A stethoscope hanging around a provider's neck is an iconic image in medicine. But with the rise of sophisticated imaging devices, experts are debating if the stethoscope still has a place in cardiovascular care, Lenny Bernstein writes in the Washington Post.
The tool, invented in the 19th century, is only as good as the provider using it, relying on physicians to correctly identify what they're hearing. According to recent research, auscultation skills—listening to the body as a method of diagnosis—can decline after years of practice, and improvement generally stops after the third year of medical school.
Many experts agree that the stethoscope is still useful for detecting diseases by listening to the bowels and lungs. But some say the act of listening to a patient's heart is being outstripped by modern, more sophisticated imaging devices.
Hand-held ultrasound devices can generate real-time images right at the patient's bedside, and echocardiograms have shown vastly greater accuracy rates for diagnosing common cardiac conditions than stethoscopes alone. A 2014 study in JACC: Cardiovascular Imaging found that cardiologists using hand-held ultrasounds accurately identified 82% of patients with heart abnormalities, while those using physical examination only identified 47%.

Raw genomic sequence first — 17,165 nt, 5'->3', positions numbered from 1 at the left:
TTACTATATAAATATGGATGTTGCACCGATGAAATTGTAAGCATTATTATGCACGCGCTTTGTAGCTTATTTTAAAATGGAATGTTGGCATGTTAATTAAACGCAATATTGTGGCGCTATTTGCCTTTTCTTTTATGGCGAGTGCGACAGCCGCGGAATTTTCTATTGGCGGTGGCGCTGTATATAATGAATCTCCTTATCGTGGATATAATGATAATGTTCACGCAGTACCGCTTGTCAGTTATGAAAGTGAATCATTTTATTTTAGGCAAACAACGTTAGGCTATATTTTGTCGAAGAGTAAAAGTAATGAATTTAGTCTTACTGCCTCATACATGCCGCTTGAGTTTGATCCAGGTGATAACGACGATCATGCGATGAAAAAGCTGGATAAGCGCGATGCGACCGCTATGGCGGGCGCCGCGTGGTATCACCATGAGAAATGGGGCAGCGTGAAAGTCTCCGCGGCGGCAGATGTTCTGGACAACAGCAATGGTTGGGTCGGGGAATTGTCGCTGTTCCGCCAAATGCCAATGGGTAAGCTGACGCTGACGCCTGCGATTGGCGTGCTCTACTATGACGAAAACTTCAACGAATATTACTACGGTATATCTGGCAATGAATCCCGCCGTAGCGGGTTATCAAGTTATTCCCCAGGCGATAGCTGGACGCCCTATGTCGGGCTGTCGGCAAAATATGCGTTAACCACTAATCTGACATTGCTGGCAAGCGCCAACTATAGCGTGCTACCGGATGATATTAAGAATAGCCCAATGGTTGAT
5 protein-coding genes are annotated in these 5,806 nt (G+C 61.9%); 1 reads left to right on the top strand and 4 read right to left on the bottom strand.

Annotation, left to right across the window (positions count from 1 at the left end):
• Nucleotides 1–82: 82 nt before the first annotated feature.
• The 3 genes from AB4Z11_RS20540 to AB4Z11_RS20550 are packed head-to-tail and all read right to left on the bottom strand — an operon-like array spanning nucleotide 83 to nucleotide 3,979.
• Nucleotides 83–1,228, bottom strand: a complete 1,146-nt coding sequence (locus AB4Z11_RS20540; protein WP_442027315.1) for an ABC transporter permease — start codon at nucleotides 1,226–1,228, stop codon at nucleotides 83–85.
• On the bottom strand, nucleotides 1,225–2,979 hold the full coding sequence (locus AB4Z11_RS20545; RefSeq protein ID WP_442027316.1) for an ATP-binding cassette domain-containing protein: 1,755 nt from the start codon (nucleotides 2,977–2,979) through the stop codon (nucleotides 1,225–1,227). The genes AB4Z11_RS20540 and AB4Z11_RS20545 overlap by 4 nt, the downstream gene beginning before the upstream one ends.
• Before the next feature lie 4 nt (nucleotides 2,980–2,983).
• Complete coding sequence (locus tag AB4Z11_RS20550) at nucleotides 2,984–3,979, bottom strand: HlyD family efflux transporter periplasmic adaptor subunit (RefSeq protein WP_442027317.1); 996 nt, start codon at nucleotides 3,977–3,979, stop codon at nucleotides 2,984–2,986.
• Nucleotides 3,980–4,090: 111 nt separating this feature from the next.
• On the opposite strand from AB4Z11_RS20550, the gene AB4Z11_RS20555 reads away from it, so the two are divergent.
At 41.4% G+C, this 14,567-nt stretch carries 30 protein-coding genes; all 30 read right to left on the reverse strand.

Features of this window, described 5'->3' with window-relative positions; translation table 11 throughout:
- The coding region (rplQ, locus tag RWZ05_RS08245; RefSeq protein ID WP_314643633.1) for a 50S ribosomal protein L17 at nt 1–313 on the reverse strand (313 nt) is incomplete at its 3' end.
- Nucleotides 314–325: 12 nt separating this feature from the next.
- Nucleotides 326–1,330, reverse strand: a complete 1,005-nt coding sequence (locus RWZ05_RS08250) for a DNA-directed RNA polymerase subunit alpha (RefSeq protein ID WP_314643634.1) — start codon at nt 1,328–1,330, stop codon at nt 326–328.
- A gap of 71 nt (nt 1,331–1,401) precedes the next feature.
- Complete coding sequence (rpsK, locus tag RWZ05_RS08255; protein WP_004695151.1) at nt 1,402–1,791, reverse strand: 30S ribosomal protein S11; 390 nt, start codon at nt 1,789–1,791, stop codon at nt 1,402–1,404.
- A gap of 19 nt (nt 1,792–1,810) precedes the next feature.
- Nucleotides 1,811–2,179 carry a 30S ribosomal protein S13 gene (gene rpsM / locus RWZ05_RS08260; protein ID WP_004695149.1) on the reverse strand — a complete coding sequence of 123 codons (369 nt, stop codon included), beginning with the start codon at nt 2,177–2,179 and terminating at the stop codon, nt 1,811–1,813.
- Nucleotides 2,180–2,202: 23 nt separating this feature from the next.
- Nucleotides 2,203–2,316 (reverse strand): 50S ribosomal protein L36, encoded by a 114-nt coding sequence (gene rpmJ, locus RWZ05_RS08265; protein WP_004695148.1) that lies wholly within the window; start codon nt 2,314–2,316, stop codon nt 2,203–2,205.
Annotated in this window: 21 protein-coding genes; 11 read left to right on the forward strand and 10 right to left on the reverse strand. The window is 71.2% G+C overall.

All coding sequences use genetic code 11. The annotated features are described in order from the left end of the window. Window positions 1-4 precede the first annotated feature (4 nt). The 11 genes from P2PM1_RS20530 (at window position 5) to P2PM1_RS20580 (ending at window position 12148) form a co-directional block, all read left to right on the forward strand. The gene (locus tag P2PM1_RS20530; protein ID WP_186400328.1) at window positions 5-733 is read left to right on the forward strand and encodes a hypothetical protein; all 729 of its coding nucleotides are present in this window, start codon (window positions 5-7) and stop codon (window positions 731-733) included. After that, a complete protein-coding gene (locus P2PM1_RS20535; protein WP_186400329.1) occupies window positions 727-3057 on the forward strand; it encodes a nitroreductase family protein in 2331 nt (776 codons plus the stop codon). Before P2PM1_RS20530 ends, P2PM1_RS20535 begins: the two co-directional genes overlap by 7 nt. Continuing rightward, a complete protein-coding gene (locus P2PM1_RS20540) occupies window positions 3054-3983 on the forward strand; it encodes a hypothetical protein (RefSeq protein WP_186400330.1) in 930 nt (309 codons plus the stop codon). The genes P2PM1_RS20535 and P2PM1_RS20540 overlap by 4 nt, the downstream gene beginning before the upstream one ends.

"The stethoscope is dead," says Jagat Narula, a cardiologist and associate dean for global health at the Icahn School of Medicine at Mount Sinai Hospital. "Why should I not have an echocardiogram in my hand if it's as small as the stethoscope?"
Stethoscope's 'iconic' role
But with the right training, Reid Thompson, associate professor of pediatrics at Johns Hopkins University School of Medicine, believes that auscultation can be a valuable skill for providers. And Thompson says echocardiogram quality is not yet high enough for routine use in non-emergency care settings.
Meanwhile, others say the act of using a stethoscope on a patient helps physicians facilitate a human connection that the other devices can't replicate.
"The link between patient and physician ... is unlike any other relationship between two non-related people," Elazar Edelman, a professor at Harvard Medical School and the Massachusetts Institute of Technology, wrote in a New England Journal of Medicine essay last month. "You can't trust someone who won't touch you" (Bernstein, Washington Post, 1/2).